When I reached the end of the block I stopped the vehicle and sat for a minute or two. I purposely wiped thought from my mind, and blocked the ever present sounds of town around me.  I closed my eyes and just felt, sensed. A wolf sniffing the wind. I pulled a sharp U turn and parked aggressively, deliberately placing the truck facing the wrong direction in front of the three men who had now risen to their feet. There was definite defensive menace in their posture. I marched up the broken sidewalk to them.  There was no salutation or hello.

I caught and held their eyes, “I want that camera back.  And the case.  And the film.  And every single lens”.  The men stirred uneasily.  They said nothing.

“You will have it back on my front steps by 5pm tonight.”  My voice was level but deadly cold.

It was as if I was a spectator suspended, hovering over the scene, detached and floating above the drama and danger of it all.  They glanced at one another.

“If I have it back, that will be the end of it as long as I never see you on our block again. If you don’t return it, I will be back here with some friends. When we are done with you we will turn you over to the sheriff.”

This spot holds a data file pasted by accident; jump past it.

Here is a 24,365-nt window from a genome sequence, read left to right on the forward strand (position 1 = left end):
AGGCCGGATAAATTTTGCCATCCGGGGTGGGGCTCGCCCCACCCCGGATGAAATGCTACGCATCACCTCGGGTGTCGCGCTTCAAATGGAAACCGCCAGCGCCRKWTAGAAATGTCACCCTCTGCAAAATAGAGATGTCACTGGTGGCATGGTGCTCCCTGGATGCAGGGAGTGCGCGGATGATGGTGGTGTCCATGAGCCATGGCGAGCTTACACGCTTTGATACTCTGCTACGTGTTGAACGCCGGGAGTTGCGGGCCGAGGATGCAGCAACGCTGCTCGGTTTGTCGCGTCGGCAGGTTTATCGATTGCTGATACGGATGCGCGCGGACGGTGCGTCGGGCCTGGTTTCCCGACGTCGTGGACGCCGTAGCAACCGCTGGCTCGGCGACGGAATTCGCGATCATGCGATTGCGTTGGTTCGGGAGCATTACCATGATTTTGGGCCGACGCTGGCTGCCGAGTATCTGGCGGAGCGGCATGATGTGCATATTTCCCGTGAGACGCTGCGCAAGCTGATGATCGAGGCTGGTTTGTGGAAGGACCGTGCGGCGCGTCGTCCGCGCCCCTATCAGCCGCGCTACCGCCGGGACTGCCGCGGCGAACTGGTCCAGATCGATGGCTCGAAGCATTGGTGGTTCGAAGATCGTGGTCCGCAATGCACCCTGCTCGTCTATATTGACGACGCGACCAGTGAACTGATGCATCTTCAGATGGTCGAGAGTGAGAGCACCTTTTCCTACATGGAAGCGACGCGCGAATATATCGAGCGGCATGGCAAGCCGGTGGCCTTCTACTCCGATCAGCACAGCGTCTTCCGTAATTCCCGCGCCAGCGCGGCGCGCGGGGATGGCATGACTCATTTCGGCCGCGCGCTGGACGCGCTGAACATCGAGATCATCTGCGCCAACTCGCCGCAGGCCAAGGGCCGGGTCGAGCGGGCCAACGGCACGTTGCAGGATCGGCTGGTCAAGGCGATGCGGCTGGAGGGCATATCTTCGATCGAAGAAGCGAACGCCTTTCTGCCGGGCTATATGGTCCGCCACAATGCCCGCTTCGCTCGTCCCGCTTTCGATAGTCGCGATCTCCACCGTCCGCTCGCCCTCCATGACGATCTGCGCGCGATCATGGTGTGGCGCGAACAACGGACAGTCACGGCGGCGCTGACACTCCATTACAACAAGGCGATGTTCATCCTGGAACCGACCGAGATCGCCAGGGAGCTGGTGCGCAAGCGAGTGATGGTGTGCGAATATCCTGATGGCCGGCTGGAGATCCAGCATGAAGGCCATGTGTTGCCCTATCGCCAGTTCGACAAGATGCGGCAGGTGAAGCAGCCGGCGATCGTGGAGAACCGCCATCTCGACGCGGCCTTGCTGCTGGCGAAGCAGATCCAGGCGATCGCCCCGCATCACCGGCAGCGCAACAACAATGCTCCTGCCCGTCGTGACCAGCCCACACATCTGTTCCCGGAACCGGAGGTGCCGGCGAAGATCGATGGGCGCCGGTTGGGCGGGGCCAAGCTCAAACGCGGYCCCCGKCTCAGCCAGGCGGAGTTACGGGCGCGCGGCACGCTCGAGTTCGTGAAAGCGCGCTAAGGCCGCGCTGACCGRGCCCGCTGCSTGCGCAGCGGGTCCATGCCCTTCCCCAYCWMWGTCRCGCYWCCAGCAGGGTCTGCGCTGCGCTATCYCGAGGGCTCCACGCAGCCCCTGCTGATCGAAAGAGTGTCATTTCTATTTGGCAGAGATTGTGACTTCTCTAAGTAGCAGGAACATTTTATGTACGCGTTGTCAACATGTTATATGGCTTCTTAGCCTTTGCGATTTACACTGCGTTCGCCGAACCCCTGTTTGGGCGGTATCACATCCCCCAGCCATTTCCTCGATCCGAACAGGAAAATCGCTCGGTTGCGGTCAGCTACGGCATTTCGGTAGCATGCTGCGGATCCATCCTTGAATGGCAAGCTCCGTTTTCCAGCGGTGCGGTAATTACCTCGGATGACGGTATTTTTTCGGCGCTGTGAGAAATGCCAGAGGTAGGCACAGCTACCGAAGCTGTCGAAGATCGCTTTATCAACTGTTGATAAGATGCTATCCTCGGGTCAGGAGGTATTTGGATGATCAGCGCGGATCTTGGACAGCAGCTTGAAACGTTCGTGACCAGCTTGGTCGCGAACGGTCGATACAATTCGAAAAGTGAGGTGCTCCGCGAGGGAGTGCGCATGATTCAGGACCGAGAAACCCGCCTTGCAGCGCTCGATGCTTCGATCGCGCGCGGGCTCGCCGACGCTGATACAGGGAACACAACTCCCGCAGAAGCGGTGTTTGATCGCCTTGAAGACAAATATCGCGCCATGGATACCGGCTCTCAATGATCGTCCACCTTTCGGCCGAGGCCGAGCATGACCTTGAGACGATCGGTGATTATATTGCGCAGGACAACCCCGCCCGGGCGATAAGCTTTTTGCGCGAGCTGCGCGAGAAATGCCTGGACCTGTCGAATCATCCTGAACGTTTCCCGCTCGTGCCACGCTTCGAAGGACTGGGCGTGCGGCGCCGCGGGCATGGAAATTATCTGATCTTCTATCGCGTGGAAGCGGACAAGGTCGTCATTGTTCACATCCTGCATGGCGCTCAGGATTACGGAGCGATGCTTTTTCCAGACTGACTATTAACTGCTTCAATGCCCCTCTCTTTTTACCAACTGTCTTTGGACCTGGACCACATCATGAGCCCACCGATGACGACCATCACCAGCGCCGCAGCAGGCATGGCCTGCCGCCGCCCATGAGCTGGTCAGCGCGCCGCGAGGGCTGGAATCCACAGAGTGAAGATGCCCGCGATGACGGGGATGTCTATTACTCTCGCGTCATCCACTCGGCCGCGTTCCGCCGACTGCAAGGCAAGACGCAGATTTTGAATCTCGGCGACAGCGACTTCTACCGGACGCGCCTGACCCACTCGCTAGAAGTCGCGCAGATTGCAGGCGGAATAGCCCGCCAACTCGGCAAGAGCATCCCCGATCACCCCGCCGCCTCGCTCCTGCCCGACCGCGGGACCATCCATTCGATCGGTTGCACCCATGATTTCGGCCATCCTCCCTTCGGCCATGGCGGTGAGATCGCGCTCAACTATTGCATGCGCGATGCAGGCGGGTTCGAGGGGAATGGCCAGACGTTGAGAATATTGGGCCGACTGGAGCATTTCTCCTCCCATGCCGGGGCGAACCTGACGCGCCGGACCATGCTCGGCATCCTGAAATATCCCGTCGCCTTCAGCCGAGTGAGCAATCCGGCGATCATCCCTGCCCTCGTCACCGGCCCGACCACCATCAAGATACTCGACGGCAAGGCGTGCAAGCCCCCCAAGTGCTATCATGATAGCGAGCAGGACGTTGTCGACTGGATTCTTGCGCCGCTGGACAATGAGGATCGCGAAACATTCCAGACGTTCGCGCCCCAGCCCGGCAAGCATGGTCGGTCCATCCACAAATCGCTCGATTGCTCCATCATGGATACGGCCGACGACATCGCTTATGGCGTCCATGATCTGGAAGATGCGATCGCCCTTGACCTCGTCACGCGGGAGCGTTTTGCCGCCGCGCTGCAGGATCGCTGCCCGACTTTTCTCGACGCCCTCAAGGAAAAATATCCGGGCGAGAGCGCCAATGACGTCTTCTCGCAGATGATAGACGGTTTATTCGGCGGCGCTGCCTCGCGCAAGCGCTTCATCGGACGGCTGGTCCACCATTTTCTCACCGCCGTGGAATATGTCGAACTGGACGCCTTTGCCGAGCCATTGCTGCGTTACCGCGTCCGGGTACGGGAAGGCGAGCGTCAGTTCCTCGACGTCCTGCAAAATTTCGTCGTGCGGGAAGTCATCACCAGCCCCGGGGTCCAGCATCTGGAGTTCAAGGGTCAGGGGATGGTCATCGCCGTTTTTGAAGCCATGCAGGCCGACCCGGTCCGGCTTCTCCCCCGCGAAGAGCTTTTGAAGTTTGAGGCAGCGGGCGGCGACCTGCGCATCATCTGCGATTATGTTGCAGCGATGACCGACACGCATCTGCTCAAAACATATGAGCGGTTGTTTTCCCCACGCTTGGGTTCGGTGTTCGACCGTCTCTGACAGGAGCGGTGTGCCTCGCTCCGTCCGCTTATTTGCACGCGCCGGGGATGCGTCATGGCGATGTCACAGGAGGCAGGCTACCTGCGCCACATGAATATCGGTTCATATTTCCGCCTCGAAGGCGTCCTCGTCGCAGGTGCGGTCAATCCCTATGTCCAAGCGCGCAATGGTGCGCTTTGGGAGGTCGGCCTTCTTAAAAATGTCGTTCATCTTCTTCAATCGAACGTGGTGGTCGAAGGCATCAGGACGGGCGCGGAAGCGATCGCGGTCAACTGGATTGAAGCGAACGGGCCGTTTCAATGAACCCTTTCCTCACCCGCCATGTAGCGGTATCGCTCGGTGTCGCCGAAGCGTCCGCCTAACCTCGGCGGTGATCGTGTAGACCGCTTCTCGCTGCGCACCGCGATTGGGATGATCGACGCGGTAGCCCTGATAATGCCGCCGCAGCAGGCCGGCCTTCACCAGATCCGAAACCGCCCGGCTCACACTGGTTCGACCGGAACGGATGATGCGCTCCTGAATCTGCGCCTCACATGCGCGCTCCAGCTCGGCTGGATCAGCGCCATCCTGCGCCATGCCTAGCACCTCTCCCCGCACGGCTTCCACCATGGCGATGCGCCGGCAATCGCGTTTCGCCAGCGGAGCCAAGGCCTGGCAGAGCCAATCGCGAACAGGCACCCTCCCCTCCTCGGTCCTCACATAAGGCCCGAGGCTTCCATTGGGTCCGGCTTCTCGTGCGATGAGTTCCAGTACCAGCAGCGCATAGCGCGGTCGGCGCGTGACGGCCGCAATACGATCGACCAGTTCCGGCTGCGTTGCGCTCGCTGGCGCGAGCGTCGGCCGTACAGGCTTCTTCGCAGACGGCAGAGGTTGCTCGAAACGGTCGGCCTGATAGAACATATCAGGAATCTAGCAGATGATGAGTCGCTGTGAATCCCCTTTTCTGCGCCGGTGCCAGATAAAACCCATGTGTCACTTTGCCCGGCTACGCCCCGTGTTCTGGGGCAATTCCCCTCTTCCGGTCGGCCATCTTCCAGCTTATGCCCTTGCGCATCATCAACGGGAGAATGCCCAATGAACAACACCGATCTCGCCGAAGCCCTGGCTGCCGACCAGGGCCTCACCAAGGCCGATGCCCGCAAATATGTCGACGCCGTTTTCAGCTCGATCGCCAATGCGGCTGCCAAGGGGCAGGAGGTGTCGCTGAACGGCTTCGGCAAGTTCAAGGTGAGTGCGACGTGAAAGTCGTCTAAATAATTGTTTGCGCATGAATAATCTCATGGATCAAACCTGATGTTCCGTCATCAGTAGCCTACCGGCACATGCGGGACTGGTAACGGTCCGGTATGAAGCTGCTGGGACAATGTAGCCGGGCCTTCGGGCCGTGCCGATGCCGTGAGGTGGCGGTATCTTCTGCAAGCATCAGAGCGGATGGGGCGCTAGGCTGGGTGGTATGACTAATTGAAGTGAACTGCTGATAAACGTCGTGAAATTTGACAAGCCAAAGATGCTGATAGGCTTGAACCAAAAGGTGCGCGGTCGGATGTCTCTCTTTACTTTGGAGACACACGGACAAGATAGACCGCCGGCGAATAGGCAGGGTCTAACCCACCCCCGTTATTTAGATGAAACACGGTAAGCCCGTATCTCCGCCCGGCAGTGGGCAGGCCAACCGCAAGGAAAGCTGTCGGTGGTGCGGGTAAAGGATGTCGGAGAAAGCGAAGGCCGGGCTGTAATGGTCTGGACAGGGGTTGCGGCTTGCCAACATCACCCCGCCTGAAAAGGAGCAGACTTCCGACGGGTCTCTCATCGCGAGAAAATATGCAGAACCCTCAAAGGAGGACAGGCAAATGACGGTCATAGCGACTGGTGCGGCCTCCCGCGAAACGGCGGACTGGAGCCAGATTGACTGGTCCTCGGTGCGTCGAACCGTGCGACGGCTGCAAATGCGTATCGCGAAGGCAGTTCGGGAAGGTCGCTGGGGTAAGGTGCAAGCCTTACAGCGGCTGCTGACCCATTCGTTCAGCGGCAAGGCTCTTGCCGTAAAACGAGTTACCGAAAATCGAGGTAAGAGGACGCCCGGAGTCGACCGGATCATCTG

I turned abruptly and without a backward glance returned to the bronco.  I went and did some errands.  My mind began to rationalize the surety of my senses.  I wondered if I had handled the situation correctly or if they were even culpable.

I returned to Magnolia Street a few minutes after five.  The camera case and all of its contents were sitting by the front door completely intact.

I developed the photos the next morning. They were every bit as spectacular as I thought that they would be.  My professor even began to call me by my first name rather than the usual sarcastic, “Miiiiistuuur Rooosenthal”.  The Leica never left my side after that day, and was returned to my dad in perfect condition several months later when I bought my very own first equipment, a Canon AE1.

There is a smile on my face as I write this.  My father visits my website once in a while.  Undoubtedly he will read this blog.  It will be the first he learns of the life long gift he indirectly gave me through his loan to me of the Leica, and the saga of loss and recovery of that special camera he still uses.

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